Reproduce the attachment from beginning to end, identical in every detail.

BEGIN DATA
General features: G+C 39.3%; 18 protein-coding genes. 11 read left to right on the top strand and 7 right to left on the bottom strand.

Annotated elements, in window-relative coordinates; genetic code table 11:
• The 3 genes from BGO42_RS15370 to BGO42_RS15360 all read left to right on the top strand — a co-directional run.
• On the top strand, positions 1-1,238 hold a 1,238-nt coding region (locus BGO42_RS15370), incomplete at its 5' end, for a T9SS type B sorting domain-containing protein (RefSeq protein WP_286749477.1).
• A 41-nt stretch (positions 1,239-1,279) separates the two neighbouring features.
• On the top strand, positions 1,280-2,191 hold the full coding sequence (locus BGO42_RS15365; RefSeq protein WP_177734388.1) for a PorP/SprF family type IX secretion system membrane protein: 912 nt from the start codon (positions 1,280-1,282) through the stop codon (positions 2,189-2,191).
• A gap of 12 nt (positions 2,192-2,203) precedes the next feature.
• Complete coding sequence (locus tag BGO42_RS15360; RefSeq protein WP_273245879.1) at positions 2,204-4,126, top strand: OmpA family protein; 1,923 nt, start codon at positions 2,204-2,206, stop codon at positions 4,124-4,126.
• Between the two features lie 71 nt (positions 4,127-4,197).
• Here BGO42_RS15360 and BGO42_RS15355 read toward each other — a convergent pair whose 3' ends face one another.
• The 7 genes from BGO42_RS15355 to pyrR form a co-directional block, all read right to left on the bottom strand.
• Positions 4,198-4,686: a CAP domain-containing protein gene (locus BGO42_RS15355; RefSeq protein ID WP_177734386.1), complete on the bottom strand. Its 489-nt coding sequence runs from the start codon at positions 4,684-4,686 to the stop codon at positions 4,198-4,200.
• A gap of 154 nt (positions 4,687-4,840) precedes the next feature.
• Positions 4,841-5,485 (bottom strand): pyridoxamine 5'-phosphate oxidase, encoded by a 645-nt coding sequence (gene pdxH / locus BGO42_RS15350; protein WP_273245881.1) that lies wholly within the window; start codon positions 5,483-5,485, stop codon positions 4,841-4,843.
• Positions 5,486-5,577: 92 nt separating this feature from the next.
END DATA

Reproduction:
General features: G+C 39.3%; 18 protein-coding genes. 11 read left to right on the top strand and 7 right to left on the bottom strand.

Annotated elements, in window-relative coordinates; genetic code table 11:
• The 3 genes from BGO42_RS15370 to BGO42_RS15360 all read left to right on the top strand — a co-directional run.
• On the top strand, positions 1-1,238 hold a 1,238-nt coding region (locus BGO42_RS15370), incomplete at its 5' end, for a T9SS type B sorting domain-containing protein (RefSeq protein WP_286749477.1).
• A 41-nt stretch (positions 1,239-1,279) separates the two neighbouring features.
• On the top strand, positions 1,280-2,191 hold the full coding sequence (locus BGO42_RS15365; RefSeq protein WP_177734388.1) for a PorP/SprF family type IX secretion system membrane protein: 912 nt from the start codon (positions 1,280-1,282) through the stop codon (positions 2,189-2,191).
• A gap of 12 nt (positions 2,192-2,203) precedes the next feature.
• Complete coding sequence (locus tag BGO42_RS15360; RefSeq protein WP_273245879.1) at positions 2,204-4,126, top strand: OmpA family protein; 1,923 nt, start codon at positions 2,204-2,206, stop codon at positions 4,124-4,126.
• Between the two features lie 71 nt (positions 4,127-4,197).
• Here BGO42_RS15360 and BGO42_RS15355 read toward each other — a convergent pair whose 3' ends face one another.
• The 7 genes from BGO42_RS15355 to pyrR form a co-directional block, all read right to left on the bottom strand.
• Positions 4,198-4,686: a CAP domain-containing protein gene (locus BGO42_RS15355; RefSeq protein ID WP_177734386.1), complete on the bottom strand. Its 489-nt coding sequence runs from the start codon at positions 4,684-4,686 to the stop codon at positions 4,198-4,200.
• A gap of 154 nt (positions 4,687-4,840) precedes the next feature.
• Positions 4,841-5,485 (bottom strand): pyridoxamine 5'-phosphate oxidase, encoded by a 645-nt coding sequence (gene pdxH / locus BGO42_RS15350; protein WP_273245881.1) that lies wholly within the window; start codon positions 5,483-5,485, stop codon positions 4,841-4,843.
• Positions 5,486-5,577: 92 nt separating this feature from the next.